IF you ran the engine on 50:1 from the tank with the oil pump output disconnected from the fuel and dripping into a suitable dish. You'd need to seal off the pipe or you will get air in the fuel. You'd then be able to pull it up to real revs?

But do you think the pump is not pumping or just that the nipple to attach the pipe to is broken?
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Old 18 August 2013, 07:38   #6
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thats the oil pipe that goes to the fuel pipe, there should be NO air visible in that pipe, if there is it will require bleeding
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Old 05 September 2013, 18:31   #7
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Bit late, but I've only just seen this.
The big pipe to the upper left of your pic is the feed pipe to the oil pump from the oil reservoir on top of the engine.
The small pipe - the broken one - links the oil outlet from the pump to the 3 way brass connector. Fuel enters this connector from the inlet at the front of the engine, picks up the oil then flows out from the other side of the 3-way to the carbs.
If the small pipe is broken you are getting no oil into the fuel & thus no lubrication to the engine. Result likely to be a damaged or seized engine.
I had this pipe split at its lower end on my own engine - 1989 Black Max V6 135hp - 3 weeks ago. Fortunately I spotted it (lots of oil on the bottom of the port shell) & replaced it - 4.5mm i/d - and don't appear to have had any problems.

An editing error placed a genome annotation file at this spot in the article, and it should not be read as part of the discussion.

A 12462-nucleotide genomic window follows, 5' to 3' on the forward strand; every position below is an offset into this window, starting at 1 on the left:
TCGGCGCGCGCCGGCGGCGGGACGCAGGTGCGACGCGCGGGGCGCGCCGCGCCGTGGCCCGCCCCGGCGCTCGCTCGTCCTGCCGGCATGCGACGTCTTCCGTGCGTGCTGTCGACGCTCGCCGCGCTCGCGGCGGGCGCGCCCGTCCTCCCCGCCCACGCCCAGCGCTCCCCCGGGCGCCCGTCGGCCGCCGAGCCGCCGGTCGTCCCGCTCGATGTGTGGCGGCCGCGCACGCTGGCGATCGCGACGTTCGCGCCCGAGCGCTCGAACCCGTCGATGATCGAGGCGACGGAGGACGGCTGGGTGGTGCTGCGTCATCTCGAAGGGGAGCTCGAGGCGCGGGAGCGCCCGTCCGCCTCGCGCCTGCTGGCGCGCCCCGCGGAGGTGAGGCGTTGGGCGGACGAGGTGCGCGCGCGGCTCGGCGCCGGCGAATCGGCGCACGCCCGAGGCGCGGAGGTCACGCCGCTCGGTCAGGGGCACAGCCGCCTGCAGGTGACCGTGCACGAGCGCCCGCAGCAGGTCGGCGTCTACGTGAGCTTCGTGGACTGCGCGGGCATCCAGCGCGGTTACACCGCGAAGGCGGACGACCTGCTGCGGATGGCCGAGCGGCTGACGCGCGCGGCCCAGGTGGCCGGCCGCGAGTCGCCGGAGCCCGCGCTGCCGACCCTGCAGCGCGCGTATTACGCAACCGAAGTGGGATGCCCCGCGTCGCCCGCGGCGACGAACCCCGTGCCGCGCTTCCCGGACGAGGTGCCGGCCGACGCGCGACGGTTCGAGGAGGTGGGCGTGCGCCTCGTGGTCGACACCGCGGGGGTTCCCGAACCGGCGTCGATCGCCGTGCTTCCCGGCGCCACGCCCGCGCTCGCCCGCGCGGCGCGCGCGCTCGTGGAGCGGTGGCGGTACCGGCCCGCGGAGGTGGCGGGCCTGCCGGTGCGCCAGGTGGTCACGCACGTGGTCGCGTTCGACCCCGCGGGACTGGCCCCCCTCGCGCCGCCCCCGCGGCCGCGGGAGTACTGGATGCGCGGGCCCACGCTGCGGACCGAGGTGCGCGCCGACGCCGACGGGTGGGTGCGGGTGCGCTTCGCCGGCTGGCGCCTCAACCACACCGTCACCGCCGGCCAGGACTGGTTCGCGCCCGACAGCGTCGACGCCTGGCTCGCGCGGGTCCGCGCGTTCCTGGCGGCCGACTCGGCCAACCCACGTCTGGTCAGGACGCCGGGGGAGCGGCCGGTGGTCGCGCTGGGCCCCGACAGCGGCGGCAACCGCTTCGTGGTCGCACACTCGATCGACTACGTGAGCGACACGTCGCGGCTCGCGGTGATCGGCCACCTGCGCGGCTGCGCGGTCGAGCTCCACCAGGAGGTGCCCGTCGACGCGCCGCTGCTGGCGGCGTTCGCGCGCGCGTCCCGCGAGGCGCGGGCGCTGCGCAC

The manual says that it should self-purge under normal usage but that if air bubbles persist in the pipe disconnect the lever on the left of your pic that connects the throttle lever to the oil pump, rotate the arm on the pump fully clockwise & run the engine at 1000 to 1500 rpm to purge the air. If necessary gently pinch the fuel inlet pipe before the brass 3-way connector to create a slight vacuum. I fitted the bottom of the pipe first & filled it with oil before reconnecting the top.
Yes, the faster the engine runs the more oil the pump delivers.
So far, 3 weeks of use showed no problems so fingers crossed mine's OK.
HTH
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Old 05 September 2013, 18:45   #8
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Hi thanks for all your input guys..

Paintman, i only got down to the boat this wkend so i replaced the broken pipe and started her up.. After 3/4 seconds she started to smoke like it should, i dont have access to water at the boat park so i stopped and started about 4 times without trouble but will need to hit the water for a test.. Its not what I would normally do but I'm sure it will do no harm, I'd just replaced the impellor so it was coverd in lube ive looked all over the internet about oil starvation etc and some people say these motors will run for some time withiut oil so like yours i think it will be ok.

What boat do you have your motor on? Thanks
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Old 05 September 2013, 18:50   #9
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17' Dory Sportsman.
Lots of advice on the net suggesting doing away with the oil injection & just using premix. Not a problem with removable tanks but would be interesting with inbuilt.

ETA Be an idea to replace the hose from the tank as well. Although mine looked OK it was as shot as the little one. If you do, remove/slacken the silver cross headed screw you can see at the top of the pump in your pic then loosen the cap on the header tank which will purge air from the new hose & the pump. Stick with clear hose as you have a visual of oil presence.